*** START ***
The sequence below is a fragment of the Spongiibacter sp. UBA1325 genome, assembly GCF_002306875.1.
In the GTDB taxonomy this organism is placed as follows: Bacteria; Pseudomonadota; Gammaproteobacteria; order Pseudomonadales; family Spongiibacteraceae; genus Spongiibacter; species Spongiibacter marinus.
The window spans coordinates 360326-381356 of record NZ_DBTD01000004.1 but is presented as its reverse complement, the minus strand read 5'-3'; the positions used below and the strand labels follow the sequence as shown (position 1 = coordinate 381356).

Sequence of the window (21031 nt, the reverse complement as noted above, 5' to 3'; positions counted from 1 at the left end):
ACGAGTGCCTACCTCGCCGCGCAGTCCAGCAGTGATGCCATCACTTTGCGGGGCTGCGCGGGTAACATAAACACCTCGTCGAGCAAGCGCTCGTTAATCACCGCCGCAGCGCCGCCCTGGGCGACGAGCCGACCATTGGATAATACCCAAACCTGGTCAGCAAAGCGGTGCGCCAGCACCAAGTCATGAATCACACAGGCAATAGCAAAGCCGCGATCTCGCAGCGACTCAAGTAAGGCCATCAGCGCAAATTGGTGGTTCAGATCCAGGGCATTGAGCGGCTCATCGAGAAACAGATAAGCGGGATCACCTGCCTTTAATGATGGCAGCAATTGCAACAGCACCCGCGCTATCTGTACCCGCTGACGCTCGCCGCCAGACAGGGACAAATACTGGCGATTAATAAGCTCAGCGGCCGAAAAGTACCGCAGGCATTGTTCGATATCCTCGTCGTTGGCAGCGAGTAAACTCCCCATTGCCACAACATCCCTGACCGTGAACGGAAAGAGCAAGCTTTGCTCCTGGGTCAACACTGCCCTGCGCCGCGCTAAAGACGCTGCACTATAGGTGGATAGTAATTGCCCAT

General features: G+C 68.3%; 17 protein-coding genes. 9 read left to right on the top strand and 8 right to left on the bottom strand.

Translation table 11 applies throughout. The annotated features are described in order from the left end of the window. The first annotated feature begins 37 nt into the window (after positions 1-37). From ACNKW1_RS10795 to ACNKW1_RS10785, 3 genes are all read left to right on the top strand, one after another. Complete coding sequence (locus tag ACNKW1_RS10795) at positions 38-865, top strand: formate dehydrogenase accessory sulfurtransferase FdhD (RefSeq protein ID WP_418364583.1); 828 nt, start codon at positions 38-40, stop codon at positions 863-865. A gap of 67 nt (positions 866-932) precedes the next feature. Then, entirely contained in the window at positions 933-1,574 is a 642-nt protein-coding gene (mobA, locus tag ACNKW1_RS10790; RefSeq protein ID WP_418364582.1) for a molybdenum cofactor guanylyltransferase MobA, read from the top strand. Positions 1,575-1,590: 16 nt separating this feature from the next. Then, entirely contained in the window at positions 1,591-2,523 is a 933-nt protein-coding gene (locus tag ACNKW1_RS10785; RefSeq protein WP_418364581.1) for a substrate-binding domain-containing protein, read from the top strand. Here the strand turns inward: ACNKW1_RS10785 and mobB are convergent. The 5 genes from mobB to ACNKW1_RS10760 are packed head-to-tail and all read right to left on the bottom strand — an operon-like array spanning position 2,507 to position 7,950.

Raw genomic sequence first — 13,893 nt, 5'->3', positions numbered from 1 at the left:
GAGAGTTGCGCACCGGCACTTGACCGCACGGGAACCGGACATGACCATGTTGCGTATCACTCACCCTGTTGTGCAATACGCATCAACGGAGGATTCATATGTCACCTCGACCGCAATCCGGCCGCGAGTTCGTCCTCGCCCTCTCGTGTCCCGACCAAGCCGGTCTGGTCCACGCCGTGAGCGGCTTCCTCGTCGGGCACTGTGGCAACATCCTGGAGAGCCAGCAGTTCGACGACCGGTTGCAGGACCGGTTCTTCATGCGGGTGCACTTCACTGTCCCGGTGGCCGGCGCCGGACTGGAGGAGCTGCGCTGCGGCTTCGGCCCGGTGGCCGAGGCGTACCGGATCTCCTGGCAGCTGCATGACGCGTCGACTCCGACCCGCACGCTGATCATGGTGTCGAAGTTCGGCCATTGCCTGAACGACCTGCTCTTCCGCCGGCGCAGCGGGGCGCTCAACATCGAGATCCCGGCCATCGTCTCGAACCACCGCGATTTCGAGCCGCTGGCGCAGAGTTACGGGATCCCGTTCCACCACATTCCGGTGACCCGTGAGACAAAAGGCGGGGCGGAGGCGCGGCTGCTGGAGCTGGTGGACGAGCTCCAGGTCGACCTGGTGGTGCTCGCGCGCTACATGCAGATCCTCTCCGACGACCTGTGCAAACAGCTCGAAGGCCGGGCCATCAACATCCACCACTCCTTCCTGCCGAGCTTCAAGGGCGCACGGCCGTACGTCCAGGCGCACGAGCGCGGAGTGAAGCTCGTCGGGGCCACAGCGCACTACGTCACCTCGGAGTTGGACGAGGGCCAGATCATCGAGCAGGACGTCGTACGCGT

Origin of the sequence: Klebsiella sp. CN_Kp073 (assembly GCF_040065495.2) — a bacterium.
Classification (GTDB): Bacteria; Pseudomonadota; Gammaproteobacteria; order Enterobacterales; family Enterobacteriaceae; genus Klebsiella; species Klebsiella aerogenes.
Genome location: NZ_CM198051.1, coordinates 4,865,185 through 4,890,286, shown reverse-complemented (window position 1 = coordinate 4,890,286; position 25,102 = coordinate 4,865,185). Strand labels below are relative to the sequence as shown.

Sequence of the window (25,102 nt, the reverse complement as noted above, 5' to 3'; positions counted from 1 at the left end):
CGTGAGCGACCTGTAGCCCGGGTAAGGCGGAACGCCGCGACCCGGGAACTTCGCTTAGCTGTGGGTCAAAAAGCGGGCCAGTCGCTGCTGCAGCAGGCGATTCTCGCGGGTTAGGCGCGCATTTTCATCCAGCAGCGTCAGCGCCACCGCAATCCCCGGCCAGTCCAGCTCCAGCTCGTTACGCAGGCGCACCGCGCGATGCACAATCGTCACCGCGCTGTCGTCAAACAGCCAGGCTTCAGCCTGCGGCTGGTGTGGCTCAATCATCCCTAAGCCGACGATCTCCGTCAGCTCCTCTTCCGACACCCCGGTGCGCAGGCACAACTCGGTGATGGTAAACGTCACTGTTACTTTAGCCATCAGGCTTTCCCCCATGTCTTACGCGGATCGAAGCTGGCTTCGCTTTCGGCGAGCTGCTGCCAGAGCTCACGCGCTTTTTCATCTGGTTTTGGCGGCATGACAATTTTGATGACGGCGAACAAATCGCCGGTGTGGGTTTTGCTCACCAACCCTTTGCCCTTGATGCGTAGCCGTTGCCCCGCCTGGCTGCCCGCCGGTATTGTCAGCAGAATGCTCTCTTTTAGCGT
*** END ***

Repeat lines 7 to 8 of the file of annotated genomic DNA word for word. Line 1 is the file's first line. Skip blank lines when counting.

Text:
Translation table 11 applies throughout. The annotated features are described in order from the left end of the window. The first annotated feature begins 37 nt into the window (after positions 1-37). From ACNKW1_RS10795 to ACNKW1_RS10785, 3 genes are all read left to right on the top strand, one after another. Complete coding sequence (locus tag ACNKW1_RS10795) at positions 38-865, top strand: formate dehydrogenase accessory sulfurtransferase FdhD (RefSeq protein ID WP_418364583.1); 828 nt, start codon at positions 38-40, stop codon at positions 863-865. A gap of 67 nt (positions 866-932) precedes the next feature. Then, entirely contained in the window at positions 933-1,574 is a 642-nt protein-coding gene (mobA, locus tag ACNKW1_RS10790; RefSeq protein ID WP_418364582.1) for a molybdenum cofactor guanylyltransferase MobA, read from the top strand. Positions 1,575-1,590: 16 nt separating this feature from the next. Then, entirely contained in the window at positions 1,591-2,523 is a 933-nt protein-coding gene (locus tag ACNKW1_RS10785; RefSeq protein WP_418364581.1) for a substrate-binding domain-containing protein, read from the top strand. Here the strand turns inward: ACNKW1_RS10785 and mobB are convergent. The 5 genes from mobB to ACNKW1_RS10760 are packed head-to-tail and all read right to left on the bottom strand — an operon-like array spanning position 2,507 to position 7,950.

Raw genomic sequence first — 13,893 nt, 5'->3', positions numbered from 1 at the left: